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U.C. Davis Police Chief, Officers Placed On Leave

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U.C. Davis Police Chief, Officers Placed On Leave


U.C. Davis Police Chief, Officers Placed On Leave

U.C. Davis Police Chief, Officers Placed On Leave

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  • <iframe src="" width="100%" height="290" frameborder="0" scrolling="no" title="NPR embedded audio player">
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The fallout continues at University of California, Davis, after police pepper-sprayed student protesters late last week. The officers have been placed on leave, and officials are promising an investigation.


The chancellor of the University of California at Davis has put two campus police officers, along with the police chief, on administrative leave. That's after police sprayed peaceful student protesters with pepper spray on Friday. The action was caught on video, and quickly distributed online. An investigation is just getting under way. But as John Myers, of member station KQED, reports, students say it's obvious who's to blame.

JOHN MYERS, BYLINE: If central casting was looking for the quintessential college town, Davis would make the cut.

GEOFFREY WILDANGER: I think that Davis has this perception as being a sort of like gentle, middle-American-type, university town.

MYERS: Geoffrey Wildanger is a U.C. Davis graduate student who just a few days ago, would have been considered just another bright, young student concerned about what he sees as the dismantling of higher education through deep budget cuts. But on Friday, Wildanger locked arms with friends, sat on the ground, and refused to move off the main quad of the U.C. Davis campus, which is when university police pulled out large cans of pepper spray just a few feet from the faces of the students on the ground.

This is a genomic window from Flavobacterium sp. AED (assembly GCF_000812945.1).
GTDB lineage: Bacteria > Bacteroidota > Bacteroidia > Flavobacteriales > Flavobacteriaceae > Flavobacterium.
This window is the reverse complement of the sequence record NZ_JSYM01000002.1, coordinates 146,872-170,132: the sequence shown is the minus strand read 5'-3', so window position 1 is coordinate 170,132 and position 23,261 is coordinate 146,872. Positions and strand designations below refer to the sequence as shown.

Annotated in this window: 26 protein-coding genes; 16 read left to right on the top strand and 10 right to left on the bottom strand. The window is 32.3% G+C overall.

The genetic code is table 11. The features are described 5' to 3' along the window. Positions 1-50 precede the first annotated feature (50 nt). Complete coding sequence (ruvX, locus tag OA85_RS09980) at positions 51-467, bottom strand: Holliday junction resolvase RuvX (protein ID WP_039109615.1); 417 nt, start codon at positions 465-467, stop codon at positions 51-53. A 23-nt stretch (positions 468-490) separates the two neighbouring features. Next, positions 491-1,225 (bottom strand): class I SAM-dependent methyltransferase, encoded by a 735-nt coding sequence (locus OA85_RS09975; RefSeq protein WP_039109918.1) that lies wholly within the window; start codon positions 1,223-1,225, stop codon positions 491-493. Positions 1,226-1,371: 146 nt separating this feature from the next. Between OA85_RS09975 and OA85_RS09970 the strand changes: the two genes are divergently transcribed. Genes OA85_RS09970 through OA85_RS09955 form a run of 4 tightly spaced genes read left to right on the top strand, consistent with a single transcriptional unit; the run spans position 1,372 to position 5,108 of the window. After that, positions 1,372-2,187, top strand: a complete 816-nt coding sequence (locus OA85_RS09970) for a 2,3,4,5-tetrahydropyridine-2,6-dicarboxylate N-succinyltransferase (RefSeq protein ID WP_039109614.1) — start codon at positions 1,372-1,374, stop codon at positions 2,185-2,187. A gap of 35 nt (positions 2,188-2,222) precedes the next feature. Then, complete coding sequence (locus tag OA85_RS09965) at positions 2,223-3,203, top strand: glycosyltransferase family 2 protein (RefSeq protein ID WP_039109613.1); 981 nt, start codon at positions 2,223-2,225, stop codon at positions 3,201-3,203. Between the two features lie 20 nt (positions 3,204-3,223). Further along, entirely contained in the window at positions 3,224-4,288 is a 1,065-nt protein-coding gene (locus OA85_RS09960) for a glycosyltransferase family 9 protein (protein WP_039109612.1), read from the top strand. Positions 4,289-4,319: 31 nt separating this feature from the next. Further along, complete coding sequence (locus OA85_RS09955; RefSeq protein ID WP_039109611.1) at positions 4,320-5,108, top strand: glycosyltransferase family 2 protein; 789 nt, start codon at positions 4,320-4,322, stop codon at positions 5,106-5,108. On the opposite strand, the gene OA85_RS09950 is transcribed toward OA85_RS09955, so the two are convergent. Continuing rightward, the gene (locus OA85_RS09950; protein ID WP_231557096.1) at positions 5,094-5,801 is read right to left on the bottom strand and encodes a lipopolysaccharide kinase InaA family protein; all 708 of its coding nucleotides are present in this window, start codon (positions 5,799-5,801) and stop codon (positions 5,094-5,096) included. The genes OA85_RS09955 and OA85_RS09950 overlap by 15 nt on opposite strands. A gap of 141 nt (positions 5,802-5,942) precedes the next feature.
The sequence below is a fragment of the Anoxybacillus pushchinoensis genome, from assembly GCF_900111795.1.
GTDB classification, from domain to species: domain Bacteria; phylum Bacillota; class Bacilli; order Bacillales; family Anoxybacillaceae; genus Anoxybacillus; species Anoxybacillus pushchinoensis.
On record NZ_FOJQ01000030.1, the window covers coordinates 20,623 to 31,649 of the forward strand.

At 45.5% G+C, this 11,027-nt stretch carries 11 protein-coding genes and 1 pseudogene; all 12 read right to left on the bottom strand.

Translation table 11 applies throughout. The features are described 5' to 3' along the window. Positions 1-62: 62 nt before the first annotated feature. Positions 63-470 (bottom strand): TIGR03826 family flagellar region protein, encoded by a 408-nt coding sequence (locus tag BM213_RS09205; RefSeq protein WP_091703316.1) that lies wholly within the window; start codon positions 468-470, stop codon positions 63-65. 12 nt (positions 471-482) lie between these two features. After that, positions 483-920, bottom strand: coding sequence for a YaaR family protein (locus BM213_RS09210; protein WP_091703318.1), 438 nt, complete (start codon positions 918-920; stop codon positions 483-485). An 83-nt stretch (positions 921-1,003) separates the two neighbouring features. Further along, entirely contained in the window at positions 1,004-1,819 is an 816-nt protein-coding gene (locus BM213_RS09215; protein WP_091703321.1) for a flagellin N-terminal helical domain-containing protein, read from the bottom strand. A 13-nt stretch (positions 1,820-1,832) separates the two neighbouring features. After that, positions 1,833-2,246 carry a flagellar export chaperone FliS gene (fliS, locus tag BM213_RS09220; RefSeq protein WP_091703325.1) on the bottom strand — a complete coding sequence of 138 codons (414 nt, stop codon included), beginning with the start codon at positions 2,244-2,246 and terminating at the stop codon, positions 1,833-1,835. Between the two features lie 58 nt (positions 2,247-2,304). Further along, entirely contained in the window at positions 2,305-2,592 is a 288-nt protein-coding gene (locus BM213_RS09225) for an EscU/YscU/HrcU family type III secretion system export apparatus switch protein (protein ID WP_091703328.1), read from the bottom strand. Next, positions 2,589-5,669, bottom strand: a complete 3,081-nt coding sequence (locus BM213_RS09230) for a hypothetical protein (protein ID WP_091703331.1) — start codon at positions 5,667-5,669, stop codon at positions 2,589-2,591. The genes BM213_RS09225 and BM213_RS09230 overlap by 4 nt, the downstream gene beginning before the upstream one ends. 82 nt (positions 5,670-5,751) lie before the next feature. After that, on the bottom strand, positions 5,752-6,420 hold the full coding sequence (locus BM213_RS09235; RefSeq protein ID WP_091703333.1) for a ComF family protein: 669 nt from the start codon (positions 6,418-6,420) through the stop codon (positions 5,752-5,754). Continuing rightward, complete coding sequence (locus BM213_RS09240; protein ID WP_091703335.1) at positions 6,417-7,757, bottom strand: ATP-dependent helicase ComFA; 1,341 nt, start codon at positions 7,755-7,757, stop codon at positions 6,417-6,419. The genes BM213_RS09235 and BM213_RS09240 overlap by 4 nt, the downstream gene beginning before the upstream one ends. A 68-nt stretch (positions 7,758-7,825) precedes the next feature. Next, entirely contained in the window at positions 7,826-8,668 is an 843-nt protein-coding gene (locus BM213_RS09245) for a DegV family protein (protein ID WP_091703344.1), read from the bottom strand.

UNIDENTIFIED GROUP: (Chanting) Shame on you! Shame on you! Shame on you! Shame on you!

MYERS: In videos quickly posted on YouTube, at least two U.C. Davis police officers can be seen walking up and down the protest line, spraying the seated students in an arcing, back-and-forth motion.

DR. LINDA KATEHI: The police was called for nothing else but a very peaceful dismantling of the equipment.

MYERS: Linda Katehi is the chancellor of U.C. Davis. The equipment she's talking about are the tents of the students who wanted to camp out through the weekend. In a radio interview this morning, she called the campus police reaction unacceptable.

KATEHI: As an educator, as a human being, I felt - I was filled with outrage and sadness. It was horrible, what I saw.

MYERS: But U.C. Davis students think every official involved, including Chancellor Katehi, should resign, and that was the focus of rallies on campus today.

UNIDENTIFIED MAN: We ask you as individuals...

UNIDENTIFIED GROUP: We ask you as individuals...

UNIDENTIFIED MAN: ...and as a collective...

UNIDENTIFIED GROUP: ...and as a collective...

UNIDENTIFIED MAN: follow your words...

UNIDENTIFIED GROUP: follow your words...

UNIDENTIFIED MAN: ...with action.

UNIDENTIFIED GROUP: ...with action.

MYERS: Students are circulating petitions for the firing of the police and the resignation of U.C. Davis Chancellor Katehi. The chancellor has dismissed those calls. The incident on the Davis campus, which sits about 20 miles west of Sacramento, came just days after campus police at the University of California at Berkeley confronted student protesters there by hitting them with batons. The president of the University of California, Mark Yudof, has promised a meeting of chancellors at all 10 U.C. campuses, to ensure the rights of students to protest peacefully.

In a weekend statement, Yudof called such free speech, quote, part of the DNA of the University of California. U.C. Davis graduate student Geoffrey Wildanger, one of those pepper-sprayed Friday afternoon, says the protests here will go on. He says California's cuts to higher education have their roots in the issues raised by the national Occupy protests - including the unequal distribution of wealth, and the needs of the poor and middle class.

WILDANGER: All these issues are connected, and we need to take action on the issues that are most local to us, most present to us, but also connect them to the larger, global issues.

MYERS: The students here certainly have gotten a global audience. The YouTube videos of the pepper-spray incident have already been viewed thousands of times.

For NPR News, I'm John Myers at the University of California-Davis.

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